A film review by Craig J. Koban November 22, 2015


ROOM jjjj

2015, R, 118 mins.


Brie Larson as Ma  /  Jacob Tremblay as Jack  /  William H. Macy as Grandpa  /  Joan Allen as Grandma  /  Sean Bridgers as Old Nick  /  Megan Park as Laura  /  Tom McCamus as Leo

Directed by Lenny Abrahamson  /  Written by Emma Donoghue, based on her book

ROOM is one of the most heartbreakingly sad, yet paradoxically uplifting films that I’ve ever seen.  

On a basic level, Lenny Abrahamson’s harrowing human survival drama – adapted from the Emma Donoghue novel of the same name – tells the simple story of a young mother and son that try to acclimatize themselves to the outside world after being locked up by a psychopath for several years of forced captivity.  Not only is ROOM an uncommonly terrifying tale of gritty perseverance when facing insurmountable mental and physical odds, but it’s also a soulful and deeply poignant celebration of the bond between mother and child, and one that no outside force can inherently sever.  There are very few films that I’ve seen in my eleven years as a critic that have legitimately driven me to tears…but ROOM is one of them. 

The overall film is structured almost like an intimate two act play.  The first half of ROOM is handled on the level of a suspense laced escape-from-captivity thriller, during which time the tension is so palpable that the film becomes almost intolerable to watch.  The second half of the film deals with the aftermath of the mother and son’s imprisonment, during which time they have to seek out a more ethereal form of freedom: Both must now deal with the emotional prison that they find themselves in as they desperately try to relate to and live in a outside world that’s altogether foreign to them.  The central brilliance of ROOM is how it poses so many fundamental questions on what defines parenthood and a healthy upbringing.  Moreover, how can children – even when placed in nightmarish social scenarios for the first several years of their lives – come out of such situations with a remarkable resiliency?  ROOM never takes the easy path in dealing with such queries; it places an inordinate amount of trust in viewers answer them on their own. 



ROOM doesn’t give viewers a lot of expository back-story, which works sensationally for how well it gives the film’s premise a stark and shocking immediacy.  Slowly, but surely, we begin to learn the basic particulars of the main characters and their predicament.  Ma (a career defining, Oscar worthy turn by Brie Larson) initially appears as a fairly well adjusted and caring mother to her five-year-old son Jack (Jacob Tremblay, in one of the most astonishingly authentic child performances ever captured on screen).  Unfortunately, the more details that emerge regarding their living situation the more horrifying it becomes.  In essence, Ma and Jack are essentially confined to a 10 foot by 10 foot shed with no windows (sans a small one at the roof of the structure, well out of reach) and a heavily sealed door that’s accessible in or out via a combination lock.  Ma has not seen the world outside of the shed since before Jack was born.  Jack...has never seen the outside world.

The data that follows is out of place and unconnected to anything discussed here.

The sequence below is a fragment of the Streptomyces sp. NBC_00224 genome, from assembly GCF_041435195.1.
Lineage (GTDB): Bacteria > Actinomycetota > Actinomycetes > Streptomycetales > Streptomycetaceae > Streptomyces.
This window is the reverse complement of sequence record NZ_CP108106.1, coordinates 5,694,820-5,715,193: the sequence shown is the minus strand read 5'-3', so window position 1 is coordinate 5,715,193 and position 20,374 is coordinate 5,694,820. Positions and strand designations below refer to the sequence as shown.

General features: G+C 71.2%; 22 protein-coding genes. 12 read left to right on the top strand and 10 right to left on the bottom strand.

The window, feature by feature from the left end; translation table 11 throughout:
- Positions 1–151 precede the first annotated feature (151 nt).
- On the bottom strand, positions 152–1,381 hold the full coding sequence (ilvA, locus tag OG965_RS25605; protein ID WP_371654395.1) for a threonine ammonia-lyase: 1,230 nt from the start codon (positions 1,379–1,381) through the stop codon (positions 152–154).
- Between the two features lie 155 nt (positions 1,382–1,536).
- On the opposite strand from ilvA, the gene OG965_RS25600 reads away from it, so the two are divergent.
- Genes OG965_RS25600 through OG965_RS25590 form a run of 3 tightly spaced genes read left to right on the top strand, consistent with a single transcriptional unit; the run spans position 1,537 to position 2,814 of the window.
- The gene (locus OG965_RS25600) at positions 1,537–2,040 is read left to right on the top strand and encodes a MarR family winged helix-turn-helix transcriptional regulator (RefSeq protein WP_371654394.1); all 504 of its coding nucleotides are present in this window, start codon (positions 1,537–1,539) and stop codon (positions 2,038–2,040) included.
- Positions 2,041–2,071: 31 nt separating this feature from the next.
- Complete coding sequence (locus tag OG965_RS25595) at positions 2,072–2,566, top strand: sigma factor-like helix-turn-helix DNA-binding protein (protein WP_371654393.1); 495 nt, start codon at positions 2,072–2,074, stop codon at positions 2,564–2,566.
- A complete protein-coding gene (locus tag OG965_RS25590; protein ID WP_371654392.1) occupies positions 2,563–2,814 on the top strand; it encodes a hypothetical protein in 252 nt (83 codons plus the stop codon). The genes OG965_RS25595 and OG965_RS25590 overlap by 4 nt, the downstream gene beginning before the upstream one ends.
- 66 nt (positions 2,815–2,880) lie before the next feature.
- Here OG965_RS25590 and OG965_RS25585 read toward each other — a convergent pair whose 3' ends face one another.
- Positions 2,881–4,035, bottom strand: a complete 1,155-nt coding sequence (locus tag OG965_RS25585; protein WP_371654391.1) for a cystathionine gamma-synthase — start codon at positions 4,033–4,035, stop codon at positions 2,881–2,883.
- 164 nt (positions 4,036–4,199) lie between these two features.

It gets worse.  Their jailor, so to speak, is a barbaric predatory that they refer to as Old Nick (Sean Bridges), whom appears every so often to provide for them the most basic necessities of life, like food, medication, clothes, and so forth.  He frequently rapes Ma as well.  How did she end up in such a tortuous relationship with this sadist?  Through subtle dialogue exchanges with her son we learn bits and pieces: She was abducted by him years ago (when she was trying to offer him assistance that she believed, at the time, he needed) and has spent every waking moment since in the shed.  Her only connection to the outside world is the skylight that’s above her head and the archaic TV set that apparently plays out-of-date programs.  Ma eventually became pregnant via Old Nick, but out of sheer will and determination, decided to make the most out of her hellish circumstances and raise Jack as well as she could.  Miraculously, Jack’s entire perception of the world around him has been cultivated by living in the shed.  He’s never seen anything from the natural world with his own eyes beyond it…not even trees.